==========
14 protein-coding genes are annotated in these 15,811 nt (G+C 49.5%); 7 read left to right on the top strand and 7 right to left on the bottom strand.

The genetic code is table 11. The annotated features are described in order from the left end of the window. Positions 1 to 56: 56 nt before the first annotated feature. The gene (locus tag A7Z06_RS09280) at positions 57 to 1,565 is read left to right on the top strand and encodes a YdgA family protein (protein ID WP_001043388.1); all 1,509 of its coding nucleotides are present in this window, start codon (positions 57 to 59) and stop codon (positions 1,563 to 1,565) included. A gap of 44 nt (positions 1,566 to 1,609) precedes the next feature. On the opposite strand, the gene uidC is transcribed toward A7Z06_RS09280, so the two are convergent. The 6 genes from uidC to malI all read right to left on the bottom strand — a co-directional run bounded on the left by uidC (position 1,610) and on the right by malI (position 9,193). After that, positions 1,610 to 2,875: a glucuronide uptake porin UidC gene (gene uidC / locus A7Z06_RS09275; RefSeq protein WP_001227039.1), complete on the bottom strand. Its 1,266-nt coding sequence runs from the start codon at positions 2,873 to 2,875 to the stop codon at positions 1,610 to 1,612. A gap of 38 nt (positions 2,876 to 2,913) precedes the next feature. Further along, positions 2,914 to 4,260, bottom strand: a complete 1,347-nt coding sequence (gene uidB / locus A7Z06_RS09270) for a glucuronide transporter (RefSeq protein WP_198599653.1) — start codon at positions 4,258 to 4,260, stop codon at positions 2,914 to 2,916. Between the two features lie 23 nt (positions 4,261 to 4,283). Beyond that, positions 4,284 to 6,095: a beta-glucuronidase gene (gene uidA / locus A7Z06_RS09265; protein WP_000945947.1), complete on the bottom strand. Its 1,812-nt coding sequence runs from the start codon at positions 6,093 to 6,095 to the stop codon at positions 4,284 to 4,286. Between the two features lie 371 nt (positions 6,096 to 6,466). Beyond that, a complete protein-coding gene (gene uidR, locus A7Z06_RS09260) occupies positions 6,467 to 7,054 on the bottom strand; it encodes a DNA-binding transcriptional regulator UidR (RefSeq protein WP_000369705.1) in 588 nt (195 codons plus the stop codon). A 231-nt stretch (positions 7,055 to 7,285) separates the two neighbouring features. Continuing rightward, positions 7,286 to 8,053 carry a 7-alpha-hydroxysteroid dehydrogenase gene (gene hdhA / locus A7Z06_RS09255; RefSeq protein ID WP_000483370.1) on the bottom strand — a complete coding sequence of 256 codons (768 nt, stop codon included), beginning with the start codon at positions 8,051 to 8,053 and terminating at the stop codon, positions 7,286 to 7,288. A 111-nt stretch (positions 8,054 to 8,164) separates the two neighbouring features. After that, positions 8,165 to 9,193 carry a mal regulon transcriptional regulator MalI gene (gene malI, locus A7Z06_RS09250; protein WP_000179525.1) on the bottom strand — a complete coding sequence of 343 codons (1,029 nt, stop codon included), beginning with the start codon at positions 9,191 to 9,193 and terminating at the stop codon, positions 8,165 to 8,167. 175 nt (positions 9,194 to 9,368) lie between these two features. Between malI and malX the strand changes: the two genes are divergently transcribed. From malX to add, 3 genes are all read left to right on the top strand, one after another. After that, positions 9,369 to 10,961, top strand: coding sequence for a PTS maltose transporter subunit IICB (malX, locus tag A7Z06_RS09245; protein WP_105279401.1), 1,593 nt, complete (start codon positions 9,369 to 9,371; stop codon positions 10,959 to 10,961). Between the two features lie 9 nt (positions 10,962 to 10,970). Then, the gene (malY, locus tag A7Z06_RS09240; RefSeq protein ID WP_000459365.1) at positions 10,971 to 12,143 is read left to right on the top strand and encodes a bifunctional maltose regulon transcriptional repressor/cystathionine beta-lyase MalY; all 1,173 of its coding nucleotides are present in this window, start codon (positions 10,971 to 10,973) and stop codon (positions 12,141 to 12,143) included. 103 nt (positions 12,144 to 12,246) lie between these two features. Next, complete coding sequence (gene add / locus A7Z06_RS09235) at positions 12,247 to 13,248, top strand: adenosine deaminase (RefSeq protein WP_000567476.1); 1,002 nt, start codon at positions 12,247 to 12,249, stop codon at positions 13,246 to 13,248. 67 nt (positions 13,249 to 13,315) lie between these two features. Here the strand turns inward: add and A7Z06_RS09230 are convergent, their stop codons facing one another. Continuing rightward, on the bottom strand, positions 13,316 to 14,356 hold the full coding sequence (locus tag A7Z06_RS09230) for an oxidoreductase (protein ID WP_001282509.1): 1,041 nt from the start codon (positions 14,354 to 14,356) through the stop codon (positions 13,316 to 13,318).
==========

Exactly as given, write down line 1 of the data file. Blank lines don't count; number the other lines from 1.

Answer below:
14 protein-coding genes are annotated in these 15,811 nt (G+C 49.5%); 7 read left to right on the top strand and 7 right to left on the bottom strand.